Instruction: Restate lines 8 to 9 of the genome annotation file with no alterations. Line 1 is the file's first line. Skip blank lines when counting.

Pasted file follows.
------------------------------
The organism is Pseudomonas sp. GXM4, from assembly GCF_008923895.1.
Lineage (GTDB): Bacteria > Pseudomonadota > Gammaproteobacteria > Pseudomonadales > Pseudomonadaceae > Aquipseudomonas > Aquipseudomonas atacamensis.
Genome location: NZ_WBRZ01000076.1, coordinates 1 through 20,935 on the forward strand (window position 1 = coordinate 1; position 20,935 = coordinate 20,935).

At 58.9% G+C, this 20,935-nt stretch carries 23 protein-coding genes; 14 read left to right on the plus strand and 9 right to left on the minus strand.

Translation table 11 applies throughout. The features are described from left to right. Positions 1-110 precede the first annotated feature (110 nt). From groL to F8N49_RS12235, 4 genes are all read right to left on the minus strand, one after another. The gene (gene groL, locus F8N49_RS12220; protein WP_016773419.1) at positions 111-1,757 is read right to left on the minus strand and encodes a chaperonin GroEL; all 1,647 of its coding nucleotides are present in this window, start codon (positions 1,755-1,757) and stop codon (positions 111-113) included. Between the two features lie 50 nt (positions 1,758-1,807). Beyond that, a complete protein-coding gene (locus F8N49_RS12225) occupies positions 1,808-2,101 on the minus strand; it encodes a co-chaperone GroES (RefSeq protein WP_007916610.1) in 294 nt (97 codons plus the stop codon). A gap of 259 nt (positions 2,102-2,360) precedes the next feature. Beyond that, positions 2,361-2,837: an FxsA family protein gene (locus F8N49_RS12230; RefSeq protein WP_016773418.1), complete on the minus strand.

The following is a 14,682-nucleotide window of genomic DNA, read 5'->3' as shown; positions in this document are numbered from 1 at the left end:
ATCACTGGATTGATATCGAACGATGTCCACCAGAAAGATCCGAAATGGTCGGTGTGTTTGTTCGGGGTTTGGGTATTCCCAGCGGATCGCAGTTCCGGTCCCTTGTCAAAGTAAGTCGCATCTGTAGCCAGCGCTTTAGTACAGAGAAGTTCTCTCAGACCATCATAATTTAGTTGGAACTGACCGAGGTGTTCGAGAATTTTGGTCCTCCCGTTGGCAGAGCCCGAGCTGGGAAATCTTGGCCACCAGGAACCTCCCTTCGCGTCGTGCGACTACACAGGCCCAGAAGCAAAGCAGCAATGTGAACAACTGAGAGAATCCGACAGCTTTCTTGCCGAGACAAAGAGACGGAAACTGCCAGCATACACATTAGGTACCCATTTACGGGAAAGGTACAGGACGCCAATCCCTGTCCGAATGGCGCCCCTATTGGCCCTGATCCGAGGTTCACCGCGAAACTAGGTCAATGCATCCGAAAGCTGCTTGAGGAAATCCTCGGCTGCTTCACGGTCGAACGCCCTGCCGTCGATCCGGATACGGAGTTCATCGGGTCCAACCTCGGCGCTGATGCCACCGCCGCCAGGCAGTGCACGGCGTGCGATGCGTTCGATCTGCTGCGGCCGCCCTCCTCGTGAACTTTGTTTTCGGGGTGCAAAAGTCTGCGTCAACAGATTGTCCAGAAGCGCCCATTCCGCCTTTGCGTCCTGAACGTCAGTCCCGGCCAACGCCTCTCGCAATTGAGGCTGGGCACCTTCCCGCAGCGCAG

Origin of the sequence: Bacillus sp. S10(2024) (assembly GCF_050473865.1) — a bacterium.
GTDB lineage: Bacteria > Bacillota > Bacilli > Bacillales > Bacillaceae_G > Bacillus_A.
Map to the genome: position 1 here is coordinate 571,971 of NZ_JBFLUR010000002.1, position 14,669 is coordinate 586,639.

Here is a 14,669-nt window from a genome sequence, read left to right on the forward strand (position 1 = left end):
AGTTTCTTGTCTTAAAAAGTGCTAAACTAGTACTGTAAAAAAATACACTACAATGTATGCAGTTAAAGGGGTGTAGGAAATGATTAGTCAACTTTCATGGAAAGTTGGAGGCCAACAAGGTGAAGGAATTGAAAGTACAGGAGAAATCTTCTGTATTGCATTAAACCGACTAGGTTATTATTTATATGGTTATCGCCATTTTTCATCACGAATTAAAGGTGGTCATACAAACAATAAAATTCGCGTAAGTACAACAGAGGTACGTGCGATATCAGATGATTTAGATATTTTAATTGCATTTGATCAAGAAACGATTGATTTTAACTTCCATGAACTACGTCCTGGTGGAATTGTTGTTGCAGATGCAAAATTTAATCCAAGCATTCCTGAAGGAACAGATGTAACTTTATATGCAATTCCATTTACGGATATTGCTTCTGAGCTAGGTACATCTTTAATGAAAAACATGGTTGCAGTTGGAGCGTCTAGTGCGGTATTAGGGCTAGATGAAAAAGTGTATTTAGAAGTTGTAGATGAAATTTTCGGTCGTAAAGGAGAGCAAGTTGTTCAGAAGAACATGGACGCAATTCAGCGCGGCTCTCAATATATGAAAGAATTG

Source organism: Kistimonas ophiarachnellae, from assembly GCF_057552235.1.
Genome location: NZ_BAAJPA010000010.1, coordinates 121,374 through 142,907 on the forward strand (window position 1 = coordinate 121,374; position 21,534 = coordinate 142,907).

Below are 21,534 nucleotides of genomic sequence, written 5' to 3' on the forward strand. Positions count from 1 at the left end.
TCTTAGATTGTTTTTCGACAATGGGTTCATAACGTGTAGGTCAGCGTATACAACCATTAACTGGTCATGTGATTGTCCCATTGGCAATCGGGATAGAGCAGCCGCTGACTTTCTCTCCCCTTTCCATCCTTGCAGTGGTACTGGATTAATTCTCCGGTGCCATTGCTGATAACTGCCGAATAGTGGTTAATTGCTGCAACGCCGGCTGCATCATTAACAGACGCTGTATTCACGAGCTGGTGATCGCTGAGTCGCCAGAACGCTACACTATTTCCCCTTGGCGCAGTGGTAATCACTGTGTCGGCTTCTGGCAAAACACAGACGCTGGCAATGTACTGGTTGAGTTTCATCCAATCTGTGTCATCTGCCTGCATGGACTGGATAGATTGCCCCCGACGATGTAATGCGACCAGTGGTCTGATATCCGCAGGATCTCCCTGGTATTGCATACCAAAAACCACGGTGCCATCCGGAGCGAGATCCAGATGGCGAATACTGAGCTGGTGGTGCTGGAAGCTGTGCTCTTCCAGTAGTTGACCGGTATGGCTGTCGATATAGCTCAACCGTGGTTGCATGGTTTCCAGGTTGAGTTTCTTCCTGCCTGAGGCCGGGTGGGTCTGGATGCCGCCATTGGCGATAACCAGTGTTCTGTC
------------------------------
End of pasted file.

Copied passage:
Origin of the sequence: Bacillus sp. S10(2024) (assembly GCF_050473865.1) — a bacterium.
GTDB lineage: Bacteria > Bacillota > Bacilli > Bacillales > Bacillaceae_G > Bacillus_A.